1933 – Wisconsin dairy farmers begin their third strike of the year in an attempt to raise the price of milk paid to producers during the Great Depression. Several creameries were bombed before the strike ended a month later. The economy eventually improved, allowing the farmers to make more money.
1934 – Bank robber Charles Arthur “Pretty Boy” Floyd is killed by FBI agents near East Liverpool, Ohio. He was a hero to the people of Oklahoma who saw him as a “Sagebrush Robin Hood,” stealing from banks and sharing some of the proceeds with the poor.
1902 – President Theodore Roosevelt establishes a fact-finding commission that suspends a nine-months-long strike by Western Pennsylvania coal miners fighting for better pay, shorter workdays and union recognition. The strikers ended up winning more pay for fewer hours, but failed to get union recognition. It was the first time that the federal government had intervened as a neutral arbitrator in a labor dispute.
1989 – Explosion and fire at Phillips Petroleum refinery in Pasadena, Texas, kills 23 and injures 314.
2001 – Postal workers Joseph Curseen and Thomas Morris die nearly a month after having inhaled anthrax at the Brentwood mail sorting center in Washington, D.C. Other postal workers had been made ill but survived. Letters containing the deadly spores had been addressed to U.S. Senate offices and media outlets.
1940 – The 40-hour work week goes into effect under the Fair Labor Standards Act, signed by President Roosevelt two years earlier.
1899 – What many believe to be the first formal training on first aid in American history took place at the Windsor Hotel in Jermyn, Penn., when Dr. Matthew J. Shields instructed 25 coal miners on ways to help their fellow miners. Upon completion of the course each of the miners was prepared and able to render first aid. The training led to marked decreases in serious mining injuries and fatalities.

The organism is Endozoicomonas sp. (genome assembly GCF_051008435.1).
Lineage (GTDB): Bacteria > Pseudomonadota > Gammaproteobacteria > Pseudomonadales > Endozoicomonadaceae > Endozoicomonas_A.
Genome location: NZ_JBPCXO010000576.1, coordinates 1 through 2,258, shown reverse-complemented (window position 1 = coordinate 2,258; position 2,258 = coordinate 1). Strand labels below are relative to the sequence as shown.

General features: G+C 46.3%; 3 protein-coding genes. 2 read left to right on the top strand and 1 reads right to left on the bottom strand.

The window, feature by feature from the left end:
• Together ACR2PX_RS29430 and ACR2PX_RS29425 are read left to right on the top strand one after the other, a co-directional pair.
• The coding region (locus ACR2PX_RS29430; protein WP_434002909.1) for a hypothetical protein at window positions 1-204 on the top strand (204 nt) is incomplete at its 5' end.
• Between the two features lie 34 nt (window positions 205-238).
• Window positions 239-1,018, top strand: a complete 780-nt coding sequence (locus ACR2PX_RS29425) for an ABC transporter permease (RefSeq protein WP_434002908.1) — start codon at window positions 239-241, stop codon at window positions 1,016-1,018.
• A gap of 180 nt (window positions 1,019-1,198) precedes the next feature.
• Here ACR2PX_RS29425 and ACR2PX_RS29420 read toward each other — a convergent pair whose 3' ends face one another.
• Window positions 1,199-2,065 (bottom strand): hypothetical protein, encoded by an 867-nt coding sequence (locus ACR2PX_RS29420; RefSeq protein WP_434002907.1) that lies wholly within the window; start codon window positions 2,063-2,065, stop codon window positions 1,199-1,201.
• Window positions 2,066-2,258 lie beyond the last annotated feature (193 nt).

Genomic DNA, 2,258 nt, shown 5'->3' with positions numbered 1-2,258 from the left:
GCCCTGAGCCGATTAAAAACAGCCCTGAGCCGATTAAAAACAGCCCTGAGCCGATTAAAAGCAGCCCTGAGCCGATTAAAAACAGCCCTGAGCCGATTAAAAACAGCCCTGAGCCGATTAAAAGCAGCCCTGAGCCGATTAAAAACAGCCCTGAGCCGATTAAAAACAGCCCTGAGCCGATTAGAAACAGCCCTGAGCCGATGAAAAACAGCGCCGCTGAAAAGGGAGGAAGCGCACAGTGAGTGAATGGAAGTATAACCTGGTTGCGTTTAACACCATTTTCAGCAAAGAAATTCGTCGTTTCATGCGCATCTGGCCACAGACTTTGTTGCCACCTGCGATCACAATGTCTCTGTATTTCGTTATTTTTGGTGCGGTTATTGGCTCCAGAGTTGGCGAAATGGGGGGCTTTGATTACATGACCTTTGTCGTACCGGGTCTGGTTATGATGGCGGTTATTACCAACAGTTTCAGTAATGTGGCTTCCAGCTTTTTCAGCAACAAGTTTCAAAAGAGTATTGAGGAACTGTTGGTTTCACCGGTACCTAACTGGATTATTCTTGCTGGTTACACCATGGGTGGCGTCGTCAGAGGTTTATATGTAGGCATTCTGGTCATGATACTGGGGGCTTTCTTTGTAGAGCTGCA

1934 – Some 25,000 silk dye workers strike in Paterson, N.J.
1949 – In what becomes known as the Great Hawaiian Dock Strike, a six-month struggle to win wage parity with mainland dock workers, ends in victory.
1990 – The Tribune Co. begins a brutal five-month-long lockout at the New York Daily News, part of an effort to bust the newspaper’s unions.
1995 – John Sweeney, president of the Service Employees Int’l Union, elected president of AFL-CIO.
2011 – After a two-year fight, workers at the Bonus Car Wash in Santa Monica, Calif., win a union contract calling for pay increases, better breaks and other gains. “They didn’t treat us like people,” nine-year employee Oliverio Gomez told the Los Angeles Times.
1825 – After eight years and at least 1,000 worker deaths — mostly Irish immigrants — the 350-mile Erie Canal opens, linking the Great Lakes and the Atlantic Ocean. Father John Raho wrote to his bishop that “so many die that there is hardly any time to give Extreme Unction (last rites) to everybody. We run night and day to assist the sick.”
1904 – The New York City subway, the first rapid-transit system in America, opens. More than 100 workers died during the construction of the first 13 miles of tunnels and track.
1935 – Three strikes on works-relief projects in Maryland were underway on this day, with charges that Depression-era Works Projects Administration jobs were paying only about 28 cents an hour — far less than was possible on direct relief. Civic officials in Cumberland, where authorities had established a 50-cent-per-hour minimum wage, supported the strikers.
1951 – The National Labor Council is formed in Cincinnati to unite black workers in the struggle for full economic, political and social equality. The group was to function for five years before disbanding, having forced many AFL and CIO unions to adopt non-discrimination policies.
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